After a couple of instalments we got onto the boat – and I have already described the rest.
I’m now going to head off to the buffet early before things run out (you can see my German heritage at work here) and afterwards read more of Ubik by Philip K Dick (Wikipedia says: The story is set in a future 1992 where psychic powers are utilized in corporate espionage, while cryonic technology allows recently deceased people to be maintained in a lengthy state of hibernation.).
Tomorrow morning at 10.15 we get into Emden. I was looking at my map of the Netherlands thinking that I will ride straight down south on a German autobahn by the border and then turn right into the Netherlands because the motorways are much faster in Germany. I know I will get to the Hook of Holland early but its not too bad a building. You can sit inside and get a coffee from a machine. I would sooner do that than what I did on the way over which was such a drawn out and laborious ride. I will be happy to sit and read until it is time to board….
Its now 7 minutes past 7 in the evening on 28th June, on the ship and in my new cabin 8814 as opposed to 8141. A couple of observations: I have just enjoyed a pleasant hour or just less, sitting in the buffet eating salad, then fish, then more salad then some deserts and maybe three glasses of anonymous white wine. I was sitting there people watching – as usual. I was watching all the people that chose salad mainly and have come to the obvious conclusion that during the life-course people change their shape. That’s observation number 1. Observation number 2: after eating I strolled out on to the sundeck where the singer had been singing earlier when I got into my first cabin. It was two minutes past 7 when I arrived there and it was completely deserted. There was no singer, no audience and nobody making any noise at all. That whole event goes into the category of – well two things – possibly being hasty (in asking to move cabin) but the real category that my request to move goes into is into the mental category of ‘regretting choices’ which is an entirely useless category. It was the right thing to do – to move. The music could have gone on for hours – and I remember the employee on the information desk mentioning to me that the entertainment lasts until 11pm.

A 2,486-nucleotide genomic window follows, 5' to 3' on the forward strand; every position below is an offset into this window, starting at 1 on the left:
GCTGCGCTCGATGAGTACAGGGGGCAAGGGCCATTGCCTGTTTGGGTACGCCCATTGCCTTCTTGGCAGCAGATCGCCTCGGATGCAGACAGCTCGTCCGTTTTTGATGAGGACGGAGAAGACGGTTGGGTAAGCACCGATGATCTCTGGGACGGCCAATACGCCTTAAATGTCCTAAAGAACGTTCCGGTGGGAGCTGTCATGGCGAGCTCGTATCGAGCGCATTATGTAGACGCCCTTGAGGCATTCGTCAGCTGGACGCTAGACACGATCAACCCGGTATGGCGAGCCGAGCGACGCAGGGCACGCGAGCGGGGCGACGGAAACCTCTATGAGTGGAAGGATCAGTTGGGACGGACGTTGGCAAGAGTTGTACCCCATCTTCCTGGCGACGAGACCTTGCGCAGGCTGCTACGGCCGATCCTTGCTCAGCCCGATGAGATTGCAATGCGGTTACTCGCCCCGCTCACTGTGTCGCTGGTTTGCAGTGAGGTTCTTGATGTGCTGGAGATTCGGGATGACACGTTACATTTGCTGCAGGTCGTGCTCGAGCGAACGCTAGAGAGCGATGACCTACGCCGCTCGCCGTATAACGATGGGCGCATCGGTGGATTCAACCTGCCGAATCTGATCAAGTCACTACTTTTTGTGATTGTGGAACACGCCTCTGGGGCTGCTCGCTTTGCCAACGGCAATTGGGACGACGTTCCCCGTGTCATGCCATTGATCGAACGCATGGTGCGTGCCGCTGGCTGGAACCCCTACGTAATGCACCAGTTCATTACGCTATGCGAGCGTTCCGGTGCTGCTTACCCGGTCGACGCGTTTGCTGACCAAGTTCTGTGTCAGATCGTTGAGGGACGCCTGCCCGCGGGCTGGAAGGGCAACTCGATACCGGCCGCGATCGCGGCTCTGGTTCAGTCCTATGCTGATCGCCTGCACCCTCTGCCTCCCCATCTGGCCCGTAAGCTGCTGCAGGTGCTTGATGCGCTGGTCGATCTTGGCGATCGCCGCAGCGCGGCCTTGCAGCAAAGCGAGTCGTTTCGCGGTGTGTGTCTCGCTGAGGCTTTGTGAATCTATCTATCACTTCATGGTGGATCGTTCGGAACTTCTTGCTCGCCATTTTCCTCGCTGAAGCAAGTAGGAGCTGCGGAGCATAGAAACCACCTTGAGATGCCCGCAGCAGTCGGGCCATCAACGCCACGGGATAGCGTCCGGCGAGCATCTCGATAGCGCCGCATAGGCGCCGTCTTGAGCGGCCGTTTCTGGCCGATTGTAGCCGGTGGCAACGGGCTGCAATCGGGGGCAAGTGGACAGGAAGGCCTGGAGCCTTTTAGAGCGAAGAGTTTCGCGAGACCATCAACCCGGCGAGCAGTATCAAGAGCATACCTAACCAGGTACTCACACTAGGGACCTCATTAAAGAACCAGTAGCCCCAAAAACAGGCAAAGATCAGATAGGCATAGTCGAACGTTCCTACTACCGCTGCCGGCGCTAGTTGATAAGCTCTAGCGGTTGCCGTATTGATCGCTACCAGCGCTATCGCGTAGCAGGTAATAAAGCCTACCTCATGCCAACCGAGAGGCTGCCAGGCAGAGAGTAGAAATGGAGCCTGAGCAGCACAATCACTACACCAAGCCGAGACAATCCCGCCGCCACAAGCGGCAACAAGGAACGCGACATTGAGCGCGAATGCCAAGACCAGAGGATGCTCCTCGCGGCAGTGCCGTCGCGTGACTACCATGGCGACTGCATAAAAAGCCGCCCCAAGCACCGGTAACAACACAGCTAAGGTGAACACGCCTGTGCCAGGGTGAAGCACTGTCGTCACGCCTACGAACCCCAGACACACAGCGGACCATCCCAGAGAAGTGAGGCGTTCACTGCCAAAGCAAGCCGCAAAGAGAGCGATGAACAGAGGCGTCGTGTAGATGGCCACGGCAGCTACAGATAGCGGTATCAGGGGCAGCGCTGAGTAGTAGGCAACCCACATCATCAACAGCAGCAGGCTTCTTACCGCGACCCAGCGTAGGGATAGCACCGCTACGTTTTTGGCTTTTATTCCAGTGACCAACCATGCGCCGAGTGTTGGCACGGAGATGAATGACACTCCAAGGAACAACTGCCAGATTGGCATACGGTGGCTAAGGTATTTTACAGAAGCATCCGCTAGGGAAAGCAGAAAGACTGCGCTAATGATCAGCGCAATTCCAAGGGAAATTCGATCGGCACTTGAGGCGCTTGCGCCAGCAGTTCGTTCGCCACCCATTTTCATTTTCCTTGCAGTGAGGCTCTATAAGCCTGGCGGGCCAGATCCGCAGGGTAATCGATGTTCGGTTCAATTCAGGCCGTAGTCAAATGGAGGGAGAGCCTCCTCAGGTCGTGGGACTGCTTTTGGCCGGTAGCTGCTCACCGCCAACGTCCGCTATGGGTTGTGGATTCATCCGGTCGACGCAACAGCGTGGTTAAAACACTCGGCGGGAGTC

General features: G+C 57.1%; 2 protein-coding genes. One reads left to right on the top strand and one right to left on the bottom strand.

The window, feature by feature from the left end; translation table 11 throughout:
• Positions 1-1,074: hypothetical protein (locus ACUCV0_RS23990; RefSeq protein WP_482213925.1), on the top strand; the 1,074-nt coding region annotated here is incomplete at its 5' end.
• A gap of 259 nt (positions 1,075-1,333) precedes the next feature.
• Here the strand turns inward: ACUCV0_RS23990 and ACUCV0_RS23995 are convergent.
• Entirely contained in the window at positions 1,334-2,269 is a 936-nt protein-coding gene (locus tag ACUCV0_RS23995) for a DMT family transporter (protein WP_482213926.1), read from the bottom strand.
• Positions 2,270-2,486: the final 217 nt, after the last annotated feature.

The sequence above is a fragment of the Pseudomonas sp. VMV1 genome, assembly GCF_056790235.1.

There is no network here in the cabins which is nice, in some ways. Its very early, only 7pm but I will get to bed in a couple of hours. As I wrote before, we dock at 10.15, I ride down through Germany and the Netherlands and repeat this experience on the ferry to Harwich. The ride from Harwich into London will be the bleakest part (the A12 is no fun) but arriving home will be great.